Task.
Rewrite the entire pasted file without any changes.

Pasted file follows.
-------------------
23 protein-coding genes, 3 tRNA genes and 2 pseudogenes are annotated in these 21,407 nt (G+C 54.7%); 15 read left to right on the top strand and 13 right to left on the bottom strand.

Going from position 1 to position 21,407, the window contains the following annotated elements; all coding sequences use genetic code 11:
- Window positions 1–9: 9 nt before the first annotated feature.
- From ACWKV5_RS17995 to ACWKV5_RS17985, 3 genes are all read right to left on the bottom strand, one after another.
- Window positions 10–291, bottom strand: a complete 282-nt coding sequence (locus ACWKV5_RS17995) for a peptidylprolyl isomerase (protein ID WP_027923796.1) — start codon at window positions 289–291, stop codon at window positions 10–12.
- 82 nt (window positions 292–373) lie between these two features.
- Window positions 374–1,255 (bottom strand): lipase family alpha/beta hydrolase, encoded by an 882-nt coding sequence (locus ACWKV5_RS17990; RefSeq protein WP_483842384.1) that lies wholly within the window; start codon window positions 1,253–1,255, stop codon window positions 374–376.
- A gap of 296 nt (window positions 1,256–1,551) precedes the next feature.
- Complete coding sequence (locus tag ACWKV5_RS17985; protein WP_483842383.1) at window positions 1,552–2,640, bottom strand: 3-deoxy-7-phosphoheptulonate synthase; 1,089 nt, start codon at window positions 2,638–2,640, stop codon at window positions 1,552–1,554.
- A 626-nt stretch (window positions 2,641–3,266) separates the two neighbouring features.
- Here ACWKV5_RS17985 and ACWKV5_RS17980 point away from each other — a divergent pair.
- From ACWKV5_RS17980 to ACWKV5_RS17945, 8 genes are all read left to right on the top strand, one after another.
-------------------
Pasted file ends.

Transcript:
23 protein-coding genes, 3 tRNA genes and 2 pseudogenes are annotated in these 21,407 nt (G+C 54.7%); 15 read left to right on the top strand and 13 right to left on the bottom strand.

Going from position 1 to position 21,407, the window contains the following annotated elements; all coding sequences use genetic code 11:
- Window positions 1–9: 9 nt before the first annotated feature.
- From ACWKV5_RS17995 to ACWKV5_RS17985, 3 genes are all read right to left on the bottom strand, one after another.
- Window positions 10–291, bottom strand: a complete 282-nt coding sequence (locus ACWKV5_RS17995) for a peptidylprolyl isomerase (protein ID WP_027923796.1) — start codon at window positions 289–291, stop codon at window positions 10–12.
- 82 nt (window positions 292–373) lie between these two features.
- Window positions 374–1,255 (bottom strand): lipase family alpha/beta hydrolase, encoded by an 882-nt coding sequence (locus ACWKV5_RS17990; RefSeq protein WP_483842384.1) that lies wholly within the window; start codon window positions 1,253–1,255, stop codon window positions 374–376.
- A gap of 296 nt (window positions 1,256–1,551) precedes the next feature.
- Complete coding sequence (locus tag ACWKV5_RS17985; protein WP_483842383.1) at window positions 1,552–2,640, bottom strand: 3-deoxy-7-phosphoheptulonate synthase; 1,089 nt, start codon at window positions 2,638–2,640, stop codon at window positions 1,552–1,554.
- A 626-nt stretch (window positions 2,641–3,266) separates the two neighbouring features.
- Here ACWKV5_RS17985 and ACWKV5_RS17980 point away from each other — a divergent pair.
- From ACWKV5_RS17980 to ACWKV5_RS17945, 8 genes are all read left to right on the top strand, one after another.